Julian Schnabel's "The Diving Bell and the Butterfly" (2007)

Right from the start of The Diving Bell and the Butterfly you can just tell that it's going to be a special film. Diving Bell is the story of Jean-Dominique Bauby, editor of Elle, and his struggle to come back and communicate from a stroke that left all but he left eye paralyzed. This fascinating and heart warming story is wonderfully acted by Mathieu Amalric, Emmanuelle Seigner, and the rest of the cast. I give a special nod to one of my favorite actors, Max von Sydow, who gives all out emotional performance as Jean-Do's father. Max proves he still has what he had during his Bergman days as he reprises all the emotion he always was able to portray.

That connects me beautifully to my next positive comment on this film. Julian Schnabel is a special director. If this film is any indication, he's going to be huge. I couldn't help but feel like I WAS watching one of the classic Ingmar Bergman films that are simply about people in strife and their relationships. Schnabel creatively shoots a lot of this film out of Jean-Do's left eye which gives it a signature touch. I felt Schnabel wonderfully handled how he delved into Jean-Do's past life giving us a little background about him, his current and former lovers, and his relationship with his father and his children. Everyone was as developed as they needed to be.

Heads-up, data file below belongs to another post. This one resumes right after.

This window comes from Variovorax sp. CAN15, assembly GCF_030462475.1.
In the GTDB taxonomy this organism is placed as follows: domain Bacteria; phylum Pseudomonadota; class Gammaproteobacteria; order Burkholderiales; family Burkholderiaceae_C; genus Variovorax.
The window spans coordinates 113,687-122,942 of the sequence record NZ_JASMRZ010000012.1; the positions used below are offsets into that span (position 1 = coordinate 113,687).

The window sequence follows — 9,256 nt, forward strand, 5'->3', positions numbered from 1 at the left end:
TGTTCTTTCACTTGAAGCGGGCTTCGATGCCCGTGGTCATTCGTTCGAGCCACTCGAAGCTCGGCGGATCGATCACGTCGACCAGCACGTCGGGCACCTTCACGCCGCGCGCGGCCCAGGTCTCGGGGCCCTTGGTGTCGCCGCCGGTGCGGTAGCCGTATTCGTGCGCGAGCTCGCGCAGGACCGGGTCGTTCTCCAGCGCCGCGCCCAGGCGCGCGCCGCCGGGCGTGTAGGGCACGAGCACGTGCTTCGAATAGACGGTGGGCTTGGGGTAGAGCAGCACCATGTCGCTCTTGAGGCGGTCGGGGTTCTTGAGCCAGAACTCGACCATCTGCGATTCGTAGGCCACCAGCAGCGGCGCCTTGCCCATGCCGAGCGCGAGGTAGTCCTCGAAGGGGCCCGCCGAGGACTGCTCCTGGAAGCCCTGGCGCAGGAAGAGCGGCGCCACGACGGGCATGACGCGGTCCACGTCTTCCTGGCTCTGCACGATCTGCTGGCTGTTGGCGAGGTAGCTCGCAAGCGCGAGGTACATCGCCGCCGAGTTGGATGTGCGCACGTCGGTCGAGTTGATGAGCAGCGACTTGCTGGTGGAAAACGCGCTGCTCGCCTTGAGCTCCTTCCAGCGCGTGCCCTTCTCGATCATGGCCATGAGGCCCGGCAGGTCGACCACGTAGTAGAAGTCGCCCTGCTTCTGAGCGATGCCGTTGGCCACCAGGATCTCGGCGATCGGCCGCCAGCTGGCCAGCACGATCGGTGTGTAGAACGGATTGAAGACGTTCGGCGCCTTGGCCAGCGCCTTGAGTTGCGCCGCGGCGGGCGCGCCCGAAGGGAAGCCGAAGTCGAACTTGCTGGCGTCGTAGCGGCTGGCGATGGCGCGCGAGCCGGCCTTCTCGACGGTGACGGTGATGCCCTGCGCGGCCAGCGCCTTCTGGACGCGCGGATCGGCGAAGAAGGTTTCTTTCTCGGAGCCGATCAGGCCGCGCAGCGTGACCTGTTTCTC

All in all, The Diving Bell and the Butterfly is one of the best films of 2007 and shouldn't be missed by everyone. If you have a heart, you'll be moved by this film. It captivated me and it should do no less to you. A must see.


Wednesday, August 6, 2008

Ingmar Bergman's "The Seventh Seal" (1957)

Ingmar Bergman is one of the greatest storytellers in the history of film. With The Seventh Seal, Bergman creates an allegory for death by putting Knight Antonius Block (Max von Sydow) head to head with Death in a game of chess. The symbolic nature of this game is relevant to the time period the film is set in. It's medieval Sweden, after a war, where the country is being ravaged by some sort of plague. In the opening scene we meet Block and Death for the first time. Death had chosen it to be the knight's time but Block doesn't show any sign of fearing such a thing. This, in a nutshell, is what this film is about. In the simplest point it, to me, is a film about the confrontation and the realization of death along with the acceptance, avoidance, fear and occurrence of death. The knight's journey from place to place portrays these types of things. For example, he encounters a woman who believes she has seen the devil and the men who think she is a witch. Panic and fear has spread across the land and everyone has their own way of dealing with it.